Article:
An important tip – don’t wear heels if you are going to be walking around Venice! Amazed by the grandeur of Piazza San Marco, flanked by Saint’s Mark’s Basilica and the Doge’s Palace, I couldn’t stop from gazing upwards, thereby causing the underside of one of my shoes to scrape the pavement the wrong way and the platform to literally disintegrate, resulting in a panicked and frenetic search for a pair of cheap yet comfortable shoes in the most expensive part of Venice. Fortunately, the Venezia Unica Card proved to be a blessing in this case as well, since afterwards, instead of having to wait behind interminable queues to enter the Italo-Byzantine Basilica of Saint Mark resplendent with gold designs and opulent mosaics, I could join those smart few who had already purchased their tickets online, and who were therefore waived through reception without delays. Next to Saint Mark’s Basilica, the Doge’s Palace, overlooking the lagoon on one side, and the Piazza on the other, houses one of the greatest museums in Europe, magnificently offering a glimpse of Venice’s opulent youth, through the Doge’s Apartments and the Senate’s Chambers. Its portego; a long corridor of Gothic arches, was truly a treat.

As I made my way back to the hotel on the last day of my stay, I also made it a point to look for and visit the Bridge of Sighs, adjacent to what was once the prison, and where convicts would, according to legend, take one last look at the world outside, before going to face their fate. Ironically enough, for a brief moment I could understand their sense of loss, since I too, was leaving Venice.

Remembering Utrecht

Following the Dutch shooting which took place on a tram in Utrecht three days ago (read all about it here), I can’t help but remember the beautiful day I spent in Utrecht when I visited in December 2017.

It was a clear crisp winter day. The sun was shining, white snow lay everywhere from the previous night, the air was refreshing, and the cobbled streets of the medieval city center bustled with joyous students on bikes, excited tourists and busy locals. The scent of freshly baked bread was in the air, and colorful flowers adorned many shop-fronts.

The canals were so pretty in the early morning light! It is such a romantic city.

My first stop was gothic Saint Martin’s Cathedral. Although the current cathedral was built in the 13th century, it rests on a much older church which had been damaged in a fire. The church itself had been built on the ruins of a Roman fortress.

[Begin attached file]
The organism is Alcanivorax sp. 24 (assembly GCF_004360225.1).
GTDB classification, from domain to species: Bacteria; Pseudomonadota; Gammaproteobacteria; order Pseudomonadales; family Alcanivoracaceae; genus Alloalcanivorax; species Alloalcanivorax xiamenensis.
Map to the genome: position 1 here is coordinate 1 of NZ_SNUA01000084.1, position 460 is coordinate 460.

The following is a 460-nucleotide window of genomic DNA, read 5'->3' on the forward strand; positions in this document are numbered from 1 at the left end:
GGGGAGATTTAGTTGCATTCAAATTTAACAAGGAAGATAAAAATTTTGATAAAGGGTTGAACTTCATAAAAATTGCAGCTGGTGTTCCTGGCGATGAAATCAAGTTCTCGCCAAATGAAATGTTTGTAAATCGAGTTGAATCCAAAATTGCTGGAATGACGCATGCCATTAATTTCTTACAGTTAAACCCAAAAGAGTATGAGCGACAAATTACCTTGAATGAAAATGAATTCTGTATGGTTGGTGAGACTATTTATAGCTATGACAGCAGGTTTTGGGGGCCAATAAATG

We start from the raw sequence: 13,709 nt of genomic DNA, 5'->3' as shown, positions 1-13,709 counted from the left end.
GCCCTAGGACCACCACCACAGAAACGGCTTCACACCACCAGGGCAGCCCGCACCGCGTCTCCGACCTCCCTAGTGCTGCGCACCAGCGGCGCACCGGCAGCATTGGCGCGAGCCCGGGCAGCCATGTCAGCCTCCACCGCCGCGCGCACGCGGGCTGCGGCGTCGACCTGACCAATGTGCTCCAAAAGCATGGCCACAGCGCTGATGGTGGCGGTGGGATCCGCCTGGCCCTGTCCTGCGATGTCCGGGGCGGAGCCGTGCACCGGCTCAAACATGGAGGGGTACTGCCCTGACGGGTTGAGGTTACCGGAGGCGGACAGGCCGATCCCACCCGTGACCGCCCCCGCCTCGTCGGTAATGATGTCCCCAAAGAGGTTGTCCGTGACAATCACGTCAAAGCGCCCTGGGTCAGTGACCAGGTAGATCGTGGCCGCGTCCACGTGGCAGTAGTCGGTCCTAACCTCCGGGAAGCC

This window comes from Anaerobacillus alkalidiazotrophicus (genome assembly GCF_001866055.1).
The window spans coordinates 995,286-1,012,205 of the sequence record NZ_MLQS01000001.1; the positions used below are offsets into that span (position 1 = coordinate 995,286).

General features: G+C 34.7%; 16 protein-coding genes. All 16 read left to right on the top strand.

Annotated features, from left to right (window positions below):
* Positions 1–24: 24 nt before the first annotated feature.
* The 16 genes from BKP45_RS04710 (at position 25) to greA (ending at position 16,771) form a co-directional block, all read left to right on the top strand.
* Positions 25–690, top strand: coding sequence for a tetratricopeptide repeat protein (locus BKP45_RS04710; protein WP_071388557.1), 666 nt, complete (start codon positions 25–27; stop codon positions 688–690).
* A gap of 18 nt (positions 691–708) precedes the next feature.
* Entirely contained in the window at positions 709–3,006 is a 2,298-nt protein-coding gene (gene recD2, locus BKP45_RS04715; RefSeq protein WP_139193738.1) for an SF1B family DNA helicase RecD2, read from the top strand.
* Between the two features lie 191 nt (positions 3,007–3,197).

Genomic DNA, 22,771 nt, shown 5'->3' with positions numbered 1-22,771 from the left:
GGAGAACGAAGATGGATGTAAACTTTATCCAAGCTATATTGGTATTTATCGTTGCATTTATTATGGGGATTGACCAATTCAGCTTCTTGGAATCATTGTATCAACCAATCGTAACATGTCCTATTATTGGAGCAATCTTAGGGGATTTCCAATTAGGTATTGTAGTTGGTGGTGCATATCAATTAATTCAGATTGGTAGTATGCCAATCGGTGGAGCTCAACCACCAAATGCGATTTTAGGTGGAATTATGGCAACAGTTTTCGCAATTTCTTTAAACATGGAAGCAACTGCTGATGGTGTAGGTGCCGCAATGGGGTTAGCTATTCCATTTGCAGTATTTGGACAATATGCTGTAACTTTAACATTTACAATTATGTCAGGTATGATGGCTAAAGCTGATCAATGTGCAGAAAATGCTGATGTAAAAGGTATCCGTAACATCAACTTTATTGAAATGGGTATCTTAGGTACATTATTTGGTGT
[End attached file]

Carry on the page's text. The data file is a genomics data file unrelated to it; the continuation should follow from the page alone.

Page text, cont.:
The cathedral’s vaulted interiors, stained glass and beautiful sculptures are really a sight to behold, and I was truly enchanted by the atmosphere of mystery and historical meaning attached to it.

Apart from the Cathedral, another amazing stop in Utrecht is the Dom Tower, which is the tallest church tower in the Netherlands. The tower was built in the 14th century to showcase the power of the city, and with its 14 enormous bells and incredible height, it surely does that!

Unfortunately I was suffering from severe back problems caused by a slipped disc at the time, so I wasn’t able to climb up the 465 steps to the top of the Dom Tower (there is no lift). Instead, I walked around the city, enjoying its flavor.

Needless be said, I somehow gravitated towards the local bookstore (for those who haven’t taken a peek at the ‘About Me‘ section yet, I’m a total bookworm and book-hoarder) and I took the opportunity to purchase Isabel Allende’s ‘Eva Luna’, which I had been hankering after for some time.

After walking around some more, I stopped at a pretty little bar for my lunch, and even tried out one of the local beers.

There are many other attractions to be found in the city, such as the Central Museum, the Railway Museum, the underground archaeological ruins, Utrecht Botanic Garden and the Grand Canal, among others.

Later on in the day, after having enjoyed roaming around the city to my heart’s content, I visited the Castle De Haar, which is to be found around half an hour away (by car) from the city itself. This fairytale location however deserves a blogpost of its own,… more later 🙂